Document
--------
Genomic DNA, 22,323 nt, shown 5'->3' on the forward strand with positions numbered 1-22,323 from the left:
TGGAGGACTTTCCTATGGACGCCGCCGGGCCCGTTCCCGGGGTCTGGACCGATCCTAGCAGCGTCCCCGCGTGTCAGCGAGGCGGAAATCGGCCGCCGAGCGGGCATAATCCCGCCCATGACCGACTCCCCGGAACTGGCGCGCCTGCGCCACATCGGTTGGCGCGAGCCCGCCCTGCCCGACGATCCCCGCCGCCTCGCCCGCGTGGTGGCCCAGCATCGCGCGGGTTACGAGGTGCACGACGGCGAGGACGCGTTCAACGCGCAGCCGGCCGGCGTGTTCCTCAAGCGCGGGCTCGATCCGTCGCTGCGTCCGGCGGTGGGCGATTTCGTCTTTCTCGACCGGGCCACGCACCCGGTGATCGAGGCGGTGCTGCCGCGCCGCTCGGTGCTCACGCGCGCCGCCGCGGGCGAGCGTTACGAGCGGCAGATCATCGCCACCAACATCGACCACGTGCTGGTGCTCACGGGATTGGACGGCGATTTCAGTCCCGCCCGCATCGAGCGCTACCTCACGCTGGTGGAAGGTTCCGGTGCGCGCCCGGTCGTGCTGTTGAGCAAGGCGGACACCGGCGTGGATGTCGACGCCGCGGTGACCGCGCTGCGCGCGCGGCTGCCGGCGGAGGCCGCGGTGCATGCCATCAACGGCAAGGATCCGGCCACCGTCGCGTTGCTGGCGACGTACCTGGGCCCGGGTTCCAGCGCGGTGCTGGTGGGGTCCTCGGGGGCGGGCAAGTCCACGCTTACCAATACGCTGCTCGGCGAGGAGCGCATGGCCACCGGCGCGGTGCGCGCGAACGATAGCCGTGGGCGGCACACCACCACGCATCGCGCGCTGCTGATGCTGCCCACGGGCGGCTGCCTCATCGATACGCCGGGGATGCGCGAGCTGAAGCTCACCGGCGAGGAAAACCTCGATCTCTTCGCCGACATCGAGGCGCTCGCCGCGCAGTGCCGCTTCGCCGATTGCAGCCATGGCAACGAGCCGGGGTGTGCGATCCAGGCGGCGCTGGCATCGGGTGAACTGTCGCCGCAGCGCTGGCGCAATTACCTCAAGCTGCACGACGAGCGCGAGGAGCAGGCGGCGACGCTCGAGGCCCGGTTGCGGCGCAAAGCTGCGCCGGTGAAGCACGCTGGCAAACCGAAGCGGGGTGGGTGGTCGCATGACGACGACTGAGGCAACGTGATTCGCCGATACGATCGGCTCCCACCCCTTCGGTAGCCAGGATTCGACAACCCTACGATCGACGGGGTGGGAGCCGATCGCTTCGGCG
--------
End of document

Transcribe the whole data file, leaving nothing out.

Genomic DNA, 22,323 nt, shown 5'->3' on the forward strand with positions numbered 1-22,323 from the left:
TGGAGGACTTTCCTATGGACGCCGCCGGGCCCGTTCCCGGGGTCTGGACCGATCCTAGCAGCGTCCCCGCGTGTCAGCGAGGCGGAAATCGGCCGCCGAGCGGGCATAATCCCGCCCATGACCGACTCCCCGGAACTGGCGCGCCTGCGCCACATCGGTTGGCGCGAGCCCGCCCTGCCCGACGATCCCCGCCGCCTCGCCCGCGTGGTGGCCCAGCATCGCGCGGGTTACGAGGTGCACGACGGCGAGGACGCGTTCAACGCGCAGCCGGCCGGCGTGTTCCTCAAGCGCGGGCTCGATCCGTCGCTGCGTCCGGCGGTGGGCGATTTCGTCTTTCTCGACCGGGCCACGCACCCGGTGATCGAGGCGGTGCTGCCGCGCCGCTCGGTGCTCACGCGCGCCGCCGCGGGCGAGCGTTACGAGCGGCAGATCATCGCCACCAACATCGACCACGTGCTGGTGCTCACGGGATTGGACGGCGATTTCAGTCCCGCCCGCATCGAGCGCTACCTCACGCTGGTGGAAGGTTCCGGTGCGCGCCCGGTCGTGCTGTTGAGCAAGGCGGACACCGGCGTGGATGTCGACGCCGCGGTGACCGCGCTGCGCGCGCGGCTGCCGGCGGAGGCCGCGGTGCATGCCATCAACGGCAAGGATCCGGCCACCGTCGCGTTGCTGGCGACGTACCTGGGCCCGGGTTCCAGCGCGGTGCTGGTGGGGTCCTCGGGGGCGGGCAAGTCCACGCTTACCAATACGCTGCTCGGCGAGGAGCGCATGGCCACCGGCGCGGTGCGCGCGAACGATAGCCGTGGGCGGCACACCACCACGCATCGCGCGCTGCTGATGCTGCCCACGGGCGGCTGCCTCATCGATACGCCGGGGATGCGCGAGCTGAAGCTCACCGGCGAGGAAAACCTCGATCTCTTCGCCGACATCGAGGCGCTCGCCGCGCAGTGCCGCTTCGCCGATTGCAGCCATGGCAACGAGCCGGGGTGTGCGATCCAGGCGGCGCTGGCATCGGGTGAACTGTCGCCGCAGCGCTGGCGCAATTACCTCAAGCTGCACGACGAGCGCGAGGAGCAGGCGGCGACGCTCGAGGCCCGGTTGCGGCGCAAAGCTGCGCCGGTGAAGCACGCTGGCAAACCGAAGCGGGGTGGGTGGTCGCATGACGACGACTGAGGCAACGTGATTCGCCGATACGATCGGCTCCCACCCCTTCGGTAGCCAGGATTCGACAACCCTACGATCGACGGGGTGGGAGCCGATCGCTTCGGCG